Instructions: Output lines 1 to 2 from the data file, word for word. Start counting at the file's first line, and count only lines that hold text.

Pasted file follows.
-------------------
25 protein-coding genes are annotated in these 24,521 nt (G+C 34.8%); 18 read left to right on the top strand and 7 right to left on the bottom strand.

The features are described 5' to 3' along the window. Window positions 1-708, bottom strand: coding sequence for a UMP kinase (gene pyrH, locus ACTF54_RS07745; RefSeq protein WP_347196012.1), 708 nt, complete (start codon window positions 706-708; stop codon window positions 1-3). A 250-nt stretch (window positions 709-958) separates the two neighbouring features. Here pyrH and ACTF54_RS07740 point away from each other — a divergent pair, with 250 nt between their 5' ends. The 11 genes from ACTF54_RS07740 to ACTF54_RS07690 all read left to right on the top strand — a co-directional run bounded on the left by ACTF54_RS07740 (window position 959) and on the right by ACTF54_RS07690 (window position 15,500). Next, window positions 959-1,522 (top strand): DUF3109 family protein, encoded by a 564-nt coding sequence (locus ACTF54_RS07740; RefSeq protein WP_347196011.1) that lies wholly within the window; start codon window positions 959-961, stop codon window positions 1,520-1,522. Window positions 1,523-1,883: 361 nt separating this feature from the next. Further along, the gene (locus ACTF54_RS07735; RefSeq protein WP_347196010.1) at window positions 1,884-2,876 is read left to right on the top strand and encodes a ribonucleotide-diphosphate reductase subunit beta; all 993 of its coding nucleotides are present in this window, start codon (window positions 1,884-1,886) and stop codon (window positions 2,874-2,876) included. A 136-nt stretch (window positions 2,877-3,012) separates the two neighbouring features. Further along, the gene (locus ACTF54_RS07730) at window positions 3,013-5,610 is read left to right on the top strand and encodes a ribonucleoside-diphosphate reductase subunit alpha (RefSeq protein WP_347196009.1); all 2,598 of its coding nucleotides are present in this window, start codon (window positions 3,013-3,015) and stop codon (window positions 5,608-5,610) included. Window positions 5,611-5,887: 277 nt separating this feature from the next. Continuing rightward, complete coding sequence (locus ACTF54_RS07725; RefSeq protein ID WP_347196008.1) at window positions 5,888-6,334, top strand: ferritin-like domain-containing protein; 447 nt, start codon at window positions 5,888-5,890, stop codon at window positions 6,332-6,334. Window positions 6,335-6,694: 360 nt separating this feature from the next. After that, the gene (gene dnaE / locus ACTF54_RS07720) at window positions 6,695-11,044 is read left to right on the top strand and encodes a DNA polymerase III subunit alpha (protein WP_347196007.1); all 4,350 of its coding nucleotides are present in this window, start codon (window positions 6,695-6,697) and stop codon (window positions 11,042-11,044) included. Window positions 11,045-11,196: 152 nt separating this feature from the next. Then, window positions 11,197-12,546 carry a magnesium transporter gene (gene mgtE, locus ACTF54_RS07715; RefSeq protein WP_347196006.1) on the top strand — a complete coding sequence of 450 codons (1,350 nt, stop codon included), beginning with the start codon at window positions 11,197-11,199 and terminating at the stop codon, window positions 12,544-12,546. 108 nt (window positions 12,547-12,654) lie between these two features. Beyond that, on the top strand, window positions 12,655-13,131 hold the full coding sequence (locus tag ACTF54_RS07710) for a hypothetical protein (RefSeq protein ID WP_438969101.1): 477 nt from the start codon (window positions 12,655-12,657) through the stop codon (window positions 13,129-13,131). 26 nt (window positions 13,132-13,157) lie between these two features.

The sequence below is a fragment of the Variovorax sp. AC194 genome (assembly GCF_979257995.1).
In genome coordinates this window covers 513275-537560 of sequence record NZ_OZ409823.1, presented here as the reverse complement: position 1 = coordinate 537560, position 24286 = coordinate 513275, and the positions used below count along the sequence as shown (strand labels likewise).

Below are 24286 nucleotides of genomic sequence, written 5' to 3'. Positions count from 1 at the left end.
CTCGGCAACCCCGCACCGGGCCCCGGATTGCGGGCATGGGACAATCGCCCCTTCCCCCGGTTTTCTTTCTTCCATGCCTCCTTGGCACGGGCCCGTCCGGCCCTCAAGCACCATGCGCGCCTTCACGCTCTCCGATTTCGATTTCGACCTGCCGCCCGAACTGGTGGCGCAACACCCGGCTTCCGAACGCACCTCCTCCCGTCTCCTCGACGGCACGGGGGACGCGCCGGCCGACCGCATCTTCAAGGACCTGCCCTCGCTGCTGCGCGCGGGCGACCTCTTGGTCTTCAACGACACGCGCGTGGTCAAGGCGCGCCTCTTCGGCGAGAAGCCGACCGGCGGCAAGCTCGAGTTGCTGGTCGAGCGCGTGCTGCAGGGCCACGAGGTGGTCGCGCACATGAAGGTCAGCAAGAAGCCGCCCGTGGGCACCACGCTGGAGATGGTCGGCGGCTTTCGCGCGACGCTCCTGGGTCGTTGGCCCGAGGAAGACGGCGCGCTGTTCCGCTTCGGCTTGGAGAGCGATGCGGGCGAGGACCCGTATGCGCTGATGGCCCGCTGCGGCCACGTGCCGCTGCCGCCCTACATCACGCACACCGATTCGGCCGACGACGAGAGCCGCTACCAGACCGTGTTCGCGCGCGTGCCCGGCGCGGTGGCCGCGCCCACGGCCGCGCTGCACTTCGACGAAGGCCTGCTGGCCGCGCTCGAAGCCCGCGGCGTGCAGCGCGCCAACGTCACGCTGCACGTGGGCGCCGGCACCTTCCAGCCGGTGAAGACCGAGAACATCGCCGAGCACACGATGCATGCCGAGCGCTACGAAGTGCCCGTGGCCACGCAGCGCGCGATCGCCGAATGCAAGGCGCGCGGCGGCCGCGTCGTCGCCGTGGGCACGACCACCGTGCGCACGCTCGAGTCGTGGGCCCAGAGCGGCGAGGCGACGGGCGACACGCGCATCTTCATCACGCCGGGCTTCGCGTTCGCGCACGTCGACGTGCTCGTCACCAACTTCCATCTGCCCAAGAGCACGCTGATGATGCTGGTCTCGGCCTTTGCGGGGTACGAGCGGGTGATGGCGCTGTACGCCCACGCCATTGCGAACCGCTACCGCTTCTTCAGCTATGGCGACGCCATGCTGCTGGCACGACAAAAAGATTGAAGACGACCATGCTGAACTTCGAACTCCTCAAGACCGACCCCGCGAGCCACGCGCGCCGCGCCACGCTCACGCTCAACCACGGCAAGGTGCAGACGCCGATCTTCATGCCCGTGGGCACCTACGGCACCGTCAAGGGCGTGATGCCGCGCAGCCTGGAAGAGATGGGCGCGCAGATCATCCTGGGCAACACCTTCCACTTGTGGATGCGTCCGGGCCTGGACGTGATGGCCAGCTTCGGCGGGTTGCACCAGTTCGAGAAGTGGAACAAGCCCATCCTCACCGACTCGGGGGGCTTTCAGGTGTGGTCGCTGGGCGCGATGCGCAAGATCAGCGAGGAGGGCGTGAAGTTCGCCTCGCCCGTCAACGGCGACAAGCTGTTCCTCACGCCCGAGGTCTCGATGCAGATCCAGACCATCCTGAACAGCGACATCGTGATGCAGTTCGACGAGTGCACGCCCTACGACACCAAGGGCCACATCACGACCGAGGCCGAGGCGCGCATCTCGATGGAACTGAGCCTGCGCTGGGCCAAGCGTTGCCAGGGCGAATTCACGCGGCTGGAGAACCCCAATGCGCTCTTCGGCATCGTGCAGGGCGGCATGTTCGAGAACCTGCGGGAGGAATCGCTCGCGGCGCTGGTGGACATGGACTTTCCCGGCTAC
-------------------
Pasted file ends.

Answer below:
25 protein-coding genes are annotated in these 24,521 nt (G+C 34.8%); 18 read left to right on the top strand and 7 right to left on the bottom strand.

The features are described 5' to 3' along the window. Window positions 1-708, bottom strand: coding sequence for a UMP kinase (gene pyrH, locus ACTF54_RS07745; RefSeq protein WP_347196012.1), 708 nt, complete (start codon window positions 706-708; stop codon window positions 1-3). A 250-nt stretch (window positions 709-958) separates the two neighbouring features. Here pyrH and ACTF54_RS07740 point away from each other — a divergent pair, with 250 nt between their 5' ends. The 11 genes from ACTF54_RS07740 to ACTF54_RS07690 all read left to right on the top strand — a co-directional run bounded on the left by ACTF54_RS07740 (window position 959) and on the right by ACTF54_RS07690 (window position 15,500). Next, window positions 959-1,522 (top strand): DUF3109 family protein, encoded by a 564-nt coding sequence (locus ACTF54_RS07740; RefSeq protein WP_347196011.1) that lies wholly within the window; start codon window positions 959-961, stop codon window positions 1,520-1,522. Window positions 1,523-1,883: 361 nt separating this feature from the next. Further along, the gene (locus ACTF54_RS07735; RefSeq protein WP_347196010.1) at window positions 1,884-2,876 is read left to right on the top strand and encodes a ribonucleotide-diphosphate reductase subunit beta; all 993 of its coding nucleotides are present in this window, start codon (window positions 1,884-1,886) and stop codon (window positions 2,874-2,876) included. A 136-nt stretch (window positions 2,877-3,012) separates the two neighbouring features. Further along, the gene (locus ACTF54_RS07730) at window positions 3,013-5,610 is read left to right on the top strand and encodes a ribonucleoside-diphosphate reductase subunit alpha (RefSeq protein WP_347196009.1); all 2,598 of its coding nucleotides are present in this window, start codon (window positions 3,013-3,015) and stop codon (window positions 5,608-5,610) included. Window positions 5,611-5,887: 277 nt separating this feature from the next. Continuing rightward, complete coding sequence (locus ACTF54_RS07725; RefSeq protein ID WP_347196008.1) at window positions 5,888-6,334, top strand: ferritin-like domain-containing protein; 447 nt, start codon at window positions 5,888-5,890, stop codon at window positions 6,332-6,334. Window positions 6,335-6,694: 360 nt separating this feature from the next. After that, the gene (gene dnaE / locus ACTF54_RS07720) at window positions 6,695-11,044 is read left to right on the top strand and encodes a DNA polymerase III subunit alpha (protein WP_347196007.1); all 4,350 of its coding nucleotides are present in this window, start codon (window positions 6,695-6,697) and stop codon (window positions 11,042-11,044) included. Window positions 11,045-11,196: 152 nt separating this feature from the next. Then, window positions 11,197-12,546 carry a magnesium transporter gene (gene mgtE, locus ACTF54_RS07715; RefSeq protein WP_347196006.1) on the top strand — a complete coding sequence of 450 codons (1,350 nt, stop codon included), beginning with the start codon at window positions 11,197-11,199 and terminating at the stop codon, window positions 12,544-12,546. 108 nt (window positions 12,547-12,654) lie between these two features. Beyond that, on the top strand, window positions 12,655-13,131 hold the full coding sequence (locus tag ACTF54_RS07710) for a hypothetical protein (RefSeq protein ID WP_438969101.1): 477 nt from the start codon (window positions 12,655-12,657) through the stop codon (window positions 13,129-13,131). 26 nt (window positions 13,132-13,157) lie between these two features.